Twenty years after his heart transplant, Jesse Galle is still going strong
In 2004, I was working on a book about people who came from all over the country and the world to run the famous Rocky Steps at the Philadelphia Museum of Art, just as Sylvester Stallone did in the movie Rocky. I partnered with my friend and photographer Tom Gralish. We would just wait at the steps and see who showed up.
On a beautiful fall day, we met Jesse Galle. At age 19, in the year 2000, Jesse had received a heart transplant at Temple University Hospital. He was at the museum steps that morning in 2004, four years post-transplant, running the steps, thrusting his hands in the air at the top, to celebrate his survival, his new heart, his hopes and dreams and gratitude. He and friends had attended a fundraising walk sponsored by the Gift of Life, the donor organization that procured his new heart, and he finished the event with a celebration at the top. As with so many, running the steps that day for Jesse became a physical expression of his triumph, his overcoming.
Over the years, I have often thought about Jesse, along with several other memorable people I met and wrote about in the book. But from the time I took the job at The Lewis Katz School of Medicine in 2016, directing the narrative medicine program, I thought I should catch up with Jesse, ask him more about his transplant at Temple, see how he’s doing, and write a follow up story.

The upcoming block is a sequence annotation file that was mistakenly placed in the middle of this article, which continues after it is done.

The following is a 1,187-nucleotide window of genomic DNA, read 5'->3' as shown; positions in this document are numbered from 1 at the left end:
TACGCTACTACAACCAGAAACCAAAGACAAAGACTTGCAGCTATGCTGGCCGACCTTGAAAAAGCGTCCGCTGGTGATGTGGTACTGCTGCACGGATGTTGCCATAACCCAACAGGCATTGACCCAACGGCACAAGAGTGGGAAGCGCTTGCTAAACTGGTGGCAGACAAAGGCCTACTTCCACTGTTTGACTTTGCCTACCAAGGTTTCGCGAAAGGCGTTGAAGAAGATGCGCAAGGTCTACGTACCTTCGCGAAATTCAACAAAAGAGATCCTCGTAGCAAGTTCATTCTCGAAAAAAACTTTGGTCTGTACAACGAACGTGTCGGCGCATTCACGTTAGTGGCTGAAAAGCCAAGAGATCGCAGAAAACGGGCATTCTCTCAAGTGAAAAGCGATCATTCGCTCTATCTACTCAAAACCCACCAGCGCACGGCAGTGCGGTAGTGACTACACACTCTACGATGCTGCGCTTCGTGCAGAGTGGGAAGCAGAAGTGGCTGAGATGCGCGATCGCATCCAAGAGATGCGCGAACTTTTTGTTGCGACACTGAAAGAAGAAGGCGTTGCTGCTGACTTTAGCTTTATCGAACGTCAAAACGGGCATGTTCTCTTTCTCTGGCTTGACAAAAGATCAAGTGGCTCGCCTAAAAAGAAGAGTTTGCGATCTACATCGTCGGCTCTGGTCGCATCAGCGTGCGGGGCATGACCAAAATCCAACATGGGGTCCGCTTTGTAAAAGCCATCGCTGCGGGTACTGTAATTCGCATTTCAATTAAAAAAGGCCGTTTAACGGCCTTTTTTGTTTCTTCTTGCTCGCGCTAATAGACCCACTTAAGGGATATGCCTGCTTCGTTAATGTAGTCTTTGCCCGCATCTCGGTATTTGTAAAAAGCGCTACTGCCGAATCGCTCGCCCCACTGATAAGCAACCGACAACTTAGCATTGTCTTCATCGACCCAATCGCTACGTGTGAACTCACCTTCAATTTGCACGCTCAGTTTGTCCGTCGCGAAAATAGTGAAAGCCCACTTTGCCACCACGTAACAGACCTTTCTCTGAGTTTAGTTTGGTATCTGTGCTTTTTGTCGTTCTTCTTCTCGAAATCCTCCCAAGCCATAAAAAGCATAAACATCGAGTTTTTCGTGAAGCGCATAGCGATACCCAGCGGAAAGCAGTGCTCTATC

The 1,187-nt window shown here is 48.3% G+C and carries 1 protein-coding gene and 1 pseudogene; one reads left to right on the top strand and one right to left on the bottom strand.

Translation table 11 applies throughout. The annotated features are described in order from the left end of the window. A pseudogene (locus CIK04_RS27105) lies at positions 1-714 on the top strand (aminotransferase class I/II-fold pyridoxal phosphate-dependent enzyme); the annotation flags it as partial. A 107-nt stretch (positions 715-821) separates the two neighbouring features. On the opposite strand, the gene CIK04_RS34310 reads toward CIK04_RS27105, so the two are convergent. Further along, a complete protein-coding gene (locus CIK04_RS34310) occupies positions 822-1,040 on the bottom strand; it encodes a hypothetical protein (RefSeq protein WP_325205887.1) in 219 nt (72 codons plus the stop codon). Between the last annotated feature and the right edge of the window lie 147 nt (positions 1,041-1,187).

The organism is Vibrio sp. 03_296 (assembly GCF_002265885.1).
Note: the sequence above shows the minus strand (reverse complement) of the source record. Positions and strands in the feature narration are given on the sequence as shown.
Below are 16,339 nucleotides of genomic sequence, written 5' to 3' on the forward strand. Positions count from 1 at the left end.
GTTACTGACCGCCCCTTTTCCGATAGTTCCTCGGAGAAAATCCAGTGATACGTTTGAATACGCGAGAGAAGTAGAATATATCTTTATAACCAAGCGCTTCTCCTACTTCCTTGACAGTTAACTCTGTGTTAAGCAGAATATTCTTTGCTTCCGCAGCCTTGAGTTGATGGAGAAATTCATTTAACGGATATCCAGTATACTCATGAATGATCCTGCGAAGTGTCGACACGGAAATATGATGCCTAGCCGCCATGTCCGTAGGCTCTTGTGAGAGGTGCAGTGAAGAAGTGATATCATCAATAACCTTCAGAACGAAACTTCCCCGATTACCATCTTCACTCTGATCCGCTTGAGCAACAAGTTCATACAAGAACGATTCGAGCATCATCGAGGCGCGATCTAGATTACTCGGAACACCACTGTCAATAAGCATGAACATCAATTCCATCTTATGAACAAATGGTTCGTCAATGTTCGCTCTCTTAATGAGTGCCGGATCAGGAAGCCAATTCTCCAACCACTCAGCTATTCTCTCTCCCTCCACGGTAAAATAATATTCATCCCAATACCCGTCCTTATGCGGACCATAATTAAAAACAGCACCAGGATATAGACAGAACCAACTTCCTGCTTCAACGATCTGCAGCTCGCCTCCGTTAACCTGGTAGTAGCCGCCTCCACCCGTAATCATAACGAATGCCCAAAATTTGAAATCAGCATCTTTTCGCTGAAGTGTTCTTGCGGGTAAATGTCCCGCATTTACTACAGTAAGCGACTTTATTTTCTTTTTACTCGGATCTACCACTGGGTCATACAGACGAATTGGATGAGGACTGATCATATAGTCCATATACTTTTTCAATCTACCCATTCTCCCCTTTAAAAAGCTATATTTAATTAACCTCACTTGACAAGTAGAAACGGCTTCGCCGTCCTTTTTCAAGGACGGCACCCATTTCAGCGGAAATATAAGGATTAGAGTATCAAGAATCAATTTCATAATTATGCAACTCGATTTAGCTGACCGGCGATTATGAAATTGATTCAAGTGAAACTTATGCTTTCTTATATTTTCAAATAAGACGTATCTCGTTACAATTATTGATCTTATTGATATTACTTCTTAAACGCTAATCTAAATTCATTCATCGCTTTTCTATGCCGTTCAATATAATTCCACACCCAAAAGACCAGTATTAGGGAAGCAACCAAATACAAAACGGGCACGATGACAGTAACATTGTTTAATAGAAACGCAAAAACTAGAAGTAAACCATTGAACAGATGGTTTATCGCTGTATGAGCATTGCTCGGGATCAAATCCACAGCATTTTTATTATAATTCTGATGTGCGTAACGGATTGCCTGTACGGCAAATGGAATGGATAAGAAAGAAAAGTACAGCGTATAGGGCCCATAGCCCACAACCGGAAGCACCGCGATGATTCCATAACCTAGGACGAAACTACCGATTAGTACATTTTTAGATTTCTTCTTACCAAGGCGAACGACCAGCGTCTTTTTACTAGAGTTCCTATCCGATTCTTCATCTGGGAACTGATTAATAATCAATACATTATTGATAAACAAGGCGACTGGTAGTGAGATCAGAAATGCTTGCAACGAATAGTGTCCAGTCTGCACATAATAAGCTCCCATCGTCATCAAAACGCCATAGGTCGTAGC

We Zoomed recently. He’s living in Brooklyn now, working at Memorial Sloan Kettering Cancer Center in New York, a research program manager, managing clinical trials. He was wearing a Phillies cap when we spoke.
He said he had his 20th anniversary of his new heart on September 8, 2020. Every year on that date, he said, “I take a day to myself and just reflect on what I went through, and kind of think about donor family and that whole situation. I was going to plan a big trip last fall with friends. then the pandemic hit. That's on hold for now. I'm still immune-compromised so I need to be careful with Covid.” He has received the Pfizer vaccine.
He also celebrated his 40th birthday in November. “I've lived with the transplanted heart longer than my original one,” he said. “That's kind of a crazy thought.”
Jesse is from Bethlehem. He had just finished his first year of college at Pitt and was working in a summer camp. He was feeling tired and rundown, exhausted really, in July of 2000, and his doctors thought it was an ulcer. But he got worse. His brother was getting married on August 5. 2000, and Jesse was supposed to be an usher. The day before the wedding, lying in his bed, coughing up blood, he went to Muhlenberg Hospital, hoping to get some medicine to get him through the wedding. Doctors at Muhlenberg found him to be in heart failure and he was rushed to Temple University Hospital. He missed his brother’s wedding, and so did his parents, who were at his bedside.
Jesse had cardiomyopathy – a virus had attacked his heart. No one knew why, but his heart was functioning at less than 10 percent capacity. He would die without a heart transplant. He was transferred to the heart transplant unit, then on the 7th floor of Temple Hospital, and known as the “Heart Transplant Hotel.” In those days, patients lived on the unit until they received a transplant or died waiting.